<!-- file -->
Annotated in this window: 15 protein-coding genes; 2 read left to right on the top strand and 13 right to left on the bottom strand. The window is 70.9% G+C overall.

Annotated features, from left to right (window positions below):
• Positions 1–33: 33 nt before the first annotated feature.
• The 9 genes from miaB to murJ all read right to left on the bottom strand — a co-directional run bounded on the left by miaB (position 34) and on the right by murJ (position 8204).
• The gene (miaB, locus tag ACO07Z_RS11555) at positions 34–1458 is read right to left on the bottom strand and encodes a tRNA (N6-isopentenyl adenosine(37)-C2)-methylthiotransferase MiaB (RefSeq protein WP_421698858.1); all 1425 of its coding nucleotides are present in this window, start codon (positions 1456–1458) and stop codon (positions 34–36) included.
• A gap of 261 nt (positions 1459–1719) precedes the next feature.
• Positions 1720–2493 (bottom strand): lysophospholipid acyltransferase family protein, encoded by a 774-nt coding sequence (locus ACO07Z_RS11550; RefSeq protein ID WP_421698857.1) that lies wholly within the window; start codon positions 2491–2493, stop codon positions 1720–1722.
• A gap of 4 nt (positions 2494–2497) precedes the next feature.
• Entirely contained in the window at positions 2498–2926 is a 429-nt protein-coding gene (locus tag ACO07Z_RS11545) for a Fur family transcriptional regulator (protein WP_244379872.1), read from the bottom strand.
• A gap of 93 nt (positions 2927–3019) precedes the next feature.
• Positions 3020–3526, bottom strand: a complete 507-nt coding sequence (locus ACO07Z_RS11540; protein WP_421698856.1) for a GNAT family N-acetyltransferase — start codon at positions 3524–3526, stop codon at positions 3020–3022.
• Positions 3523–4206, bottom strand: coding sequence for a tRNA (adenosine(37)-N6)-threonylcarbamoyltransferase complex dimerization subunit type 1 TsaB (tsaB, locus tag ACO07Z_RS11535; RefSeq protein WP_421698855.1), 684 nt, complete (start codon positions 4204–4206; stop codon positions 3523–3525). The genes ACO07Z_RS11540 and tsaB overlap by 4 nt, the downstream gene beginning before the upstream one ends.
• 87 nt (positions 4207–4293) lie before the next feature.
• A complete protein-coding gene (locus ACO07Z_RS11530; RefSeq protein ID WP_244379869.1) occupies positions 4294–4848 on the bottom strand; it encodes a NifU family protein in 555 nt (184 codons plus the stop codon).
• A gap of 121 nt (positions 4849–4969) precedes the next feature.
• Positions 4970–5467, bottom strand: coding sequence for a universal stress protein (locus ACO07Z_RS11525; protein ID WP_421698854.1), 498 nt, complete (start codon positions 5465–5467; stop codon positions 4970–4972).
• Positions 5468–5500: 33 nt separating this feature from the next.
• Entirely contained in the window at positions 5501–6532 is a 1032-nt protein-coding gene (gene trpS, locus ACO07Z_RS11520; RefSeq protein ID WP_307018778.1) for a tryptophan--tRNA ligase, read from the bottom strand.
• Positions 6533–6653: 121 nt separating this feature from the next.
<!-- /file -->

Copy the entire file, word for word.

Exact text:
Annotated in this window: 15 protein-coding genes; 2 read left to right on the top strand and 13 right to left on the bottom strand. The window is 70.9% G+C overall.

Annotated features, from left to right (window positions below):
• Positions 1–33: 33 nt before the first annotated feature.
• The 9 genes from miaB to murJ all read right to left on the bottom strand — a co-directional run bounded on the left by miaB (position 34) and on the right by murJ (position 8204).
• The gene (miaB, locus tag ACO07Z_RS11555) at positions 34–1458 is read right to left on the bottom strand and encodes a tRNA (N6-isopentenyl adenosine(37)-C2)-methylthiotransferase MiaB (RefSeq protein WP_421698858.1); all 1425 of its coding nucleotides are present in this window, start codon (positions 1456–1458) and stop codon (positions 34–36) included.
• A gap of 261 nt (positions 1459–1719) precedes the next feature.
• Positions 1720–2493 (bottom strand): lysophospholipid acyltransferase family protein, encoded by a 774-nt coding sequence (locus ACO07Z_RS11550; RefSeq protein ID WP_421698857.1) that lies wholly within the window; start codon positions 2491–2493, stop codon positions 1720–1722.
• A gap of 4 nt (positions 2494–2497) precedes the next feature.
• Entirely contained in the window at positions 2498–2926 is a 429-nt protein-coding gene (locus tag ACO07Z_RS11545) for a Fur family transcriptional regulator (protein WP_244379872.1), read from the bottom strand.
• A gap of 93 nt (positions 2927–3019) precedes the next feature.
• Positions 3020–3526, bottom strand: a complete 507-nt coding sequence (locus ACO07Z_RS11540; protein WP_421698856.1) for a GNAT family N-acetyltransferase — start codon at positions 3524–3526, stop codon at positions 3020–3022.
• Positions 3523–4206, bottom strand: coding sequence for a tRNA (adenosine(37)-N6)-threonylcarbamoyltransferase complex dimerization subunit type 1 TsaB (tsaB, locus tag ACO07Z_RS11535; RefSeq protein WP_421698855.1), 684 nt, complete (start codon positions 4204–4206; stop codon positions 3523–3525). The genes ACO07Z_RS11540 and tsaB overlap by 4 nt, the downstream gene beginning before the upstream one ends.
• 87 nt (positions 4207–4293) lie before the next feature.
• A complete protein-coding gene (locus ACO07Z_RS11530; RefSeq protein ID WP_244379869.1) occupies positions 4294–4848 on the bottom strand; it encodes a NifU family protein in 555 nt (184 codons plus the stop codon).
• A gap of 121 nt (positions 4849–4969) precedes the next feature.
• Positions 4970–5467, bottom strand: coding sequence for a universal stress protein (locus ACO07Z_RS11525; protein ID WP_421698854.1), 498 nt, complete (start codon positions 5465–5467; stop codon positions 4970–4972).
• Positions 5468–5500: 33 nt separating this feature from the next.
• Entirely contained in the window at positions 5501–6532 is a 1032-nt protein-coding gene (gene trpS, locus ACO07Z_RS11520; RefSeq protein ID WP_307018778.1) for a tryptophan--tRNA ligase, read from the bottom strand.
• Positions 6533–6653: 121 nt separating this feature from the next.